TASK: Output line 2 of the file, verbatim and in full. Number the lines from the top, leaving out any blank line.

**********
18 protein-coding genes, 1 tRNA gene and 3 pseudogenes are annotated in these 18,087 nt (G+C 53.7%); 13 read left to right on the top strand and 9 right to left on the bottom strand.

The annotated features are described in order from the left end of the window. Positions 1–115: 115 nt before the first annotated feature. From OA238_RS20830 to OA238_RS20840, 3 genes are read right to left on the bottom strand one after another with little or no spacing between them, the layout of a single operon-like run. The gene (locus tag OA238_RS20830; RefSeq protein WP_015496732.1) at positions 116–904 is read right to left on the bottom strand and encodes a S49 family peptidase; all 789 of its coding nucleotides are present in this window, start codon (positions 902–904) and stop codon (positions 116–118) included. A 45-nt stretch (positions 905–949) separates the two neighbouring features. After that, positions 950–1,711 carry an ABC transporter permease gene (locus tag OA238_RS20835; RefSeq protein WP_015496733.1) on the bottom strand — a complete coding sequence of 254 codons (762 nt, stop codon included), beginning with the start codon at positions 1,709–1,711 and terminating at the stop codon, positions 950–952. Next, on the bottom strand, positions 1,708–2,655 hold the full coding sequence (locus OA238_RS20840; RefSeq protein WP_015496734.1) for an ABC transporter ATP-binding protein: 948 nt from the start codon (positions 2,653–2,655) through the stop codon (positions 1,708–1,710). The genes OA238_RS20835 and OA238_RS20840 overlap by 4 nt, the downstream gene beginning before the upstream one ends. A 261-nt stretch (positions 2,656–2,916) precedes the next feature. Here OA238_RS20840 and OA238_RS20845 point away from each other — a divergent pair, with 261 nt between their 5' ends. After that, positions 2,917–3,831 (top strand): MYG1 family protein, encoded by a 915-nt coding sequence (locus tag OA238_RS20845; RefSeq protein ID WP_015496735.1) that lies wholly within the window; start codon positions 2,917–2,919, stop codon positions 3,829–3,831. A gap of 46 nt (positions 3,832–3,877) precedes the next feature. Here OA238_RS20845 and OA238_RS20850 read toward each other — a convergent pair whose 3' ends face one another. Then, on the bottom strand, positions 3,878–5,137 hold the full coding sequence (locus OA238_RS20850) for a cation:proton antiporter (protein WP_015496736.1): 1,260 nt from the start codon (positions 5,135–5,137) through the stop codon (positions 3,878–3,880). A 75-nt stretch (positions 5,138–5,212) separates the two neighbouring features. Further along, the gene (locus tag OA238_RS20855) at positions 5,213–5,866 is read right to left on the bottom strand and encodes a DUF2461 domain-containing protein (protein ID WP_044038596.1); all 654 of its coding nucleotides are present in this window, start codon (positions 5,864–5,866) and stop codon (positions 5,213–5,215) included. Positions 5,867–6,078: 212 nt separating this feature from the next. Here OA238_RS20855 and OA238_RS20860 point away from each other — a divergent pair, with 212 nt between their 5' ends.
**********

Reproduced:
The annotated features are described in order from the left end of the window. Positions 1–115: 115 nt before the first annotated feature. From OA238_RS20830 to OA238_RS20840, 3 genes are read right to left on the bottom strand one after another with little or no spacing between them, the layout of a single operon-like run. The gene (locus tag OA238_RS20830; RefSeq protein WP_015496732.1) at positions 116–904 is read right to left on the bottom strand and encodes a S49 family peptidase; all 789 of its coding nucleotides are present in this window, start codon (positions 902–904) and stop codon (positions 116–118) included. A 45-nt stretch (positions 905–949) separates the two neighbouring features. After that, positions 950–1,711 carry an ABC transporter permease gene (locus tag OA238_RS20835; RefSeq protein WP_015496733.1) on the bottom strand — a complete coding sequence of 254 codons (762 nt, stop codon included), beginning with the start codon at positions 1,709–1,711 and terminating at the stop codon, positions 950–952. Next, on the bottom strand, positions 1,708–2,655 hold the full coding sequence (locus OA238_RS20840; RefSeq protein WP_015496734.1) for an ABC transporter ATP-binding protein: 948 nt from the start codon (positions 2,653–2,655) through the stop codon (positions 1,708–1,710). The genes OA238_RS20835 and OA238_RS20840 overlap by 4 nt, the downstream gene beginning before the upstream one ends. A 261-nt stretch (positions 2,656–2,916) precedes the next feature. Here OA238_RS20840 and OA238_RS20845 point away from each other — a divergent pair, with 261 nt between their 5' ends. After that, positions 2,917–3,831 (top strand): MYG1 family protein, encoded by a 915-nt coding sequence (locus tag OA238_RS20845; RefSeq protein ID WP_015496735.1) that lies wholly within the window; start codon positions 2,917–2,919, stop codon positions 3,829–3,831. A gap of 46 nt (positions 3,832–3,877) precedes the next feature. Here OA238_RS20845 and OA238_RS20850 read toward each other — a convergent pair whose 3' ends face one another. Then, on the bottom strand, positions 3,878–5,137 hold the full coding sequence (locus OA238_RS20850) for a cation:proton antiporter (protein WP_015496736.1): 1,260 nt from the start codon (positions 5,135–5,137) through the stop codon (positions 3,878–3,880). A 75-nt stretch (positions 5,138–5,212) separates the two neighbouring features. Further along, the gene (locus tag OA238_RS20855) at positions 5,213–5,866 is read right to left on the bottom strand and encodes a DUF2461 domain-containing protein (protein ID WP_044038596.1); all 654 of its coding nucleotides are present in this window, start codon (positions 5,864–5,866) and stop codon (positions 5,213–5,215) included. Positions 5,867–6,078: 212 nt separating this feature from the next. Here OA238_RS20855 and OA238_RS20860 point away from each other — a divergent pair, with 212 nt between their 5' ends.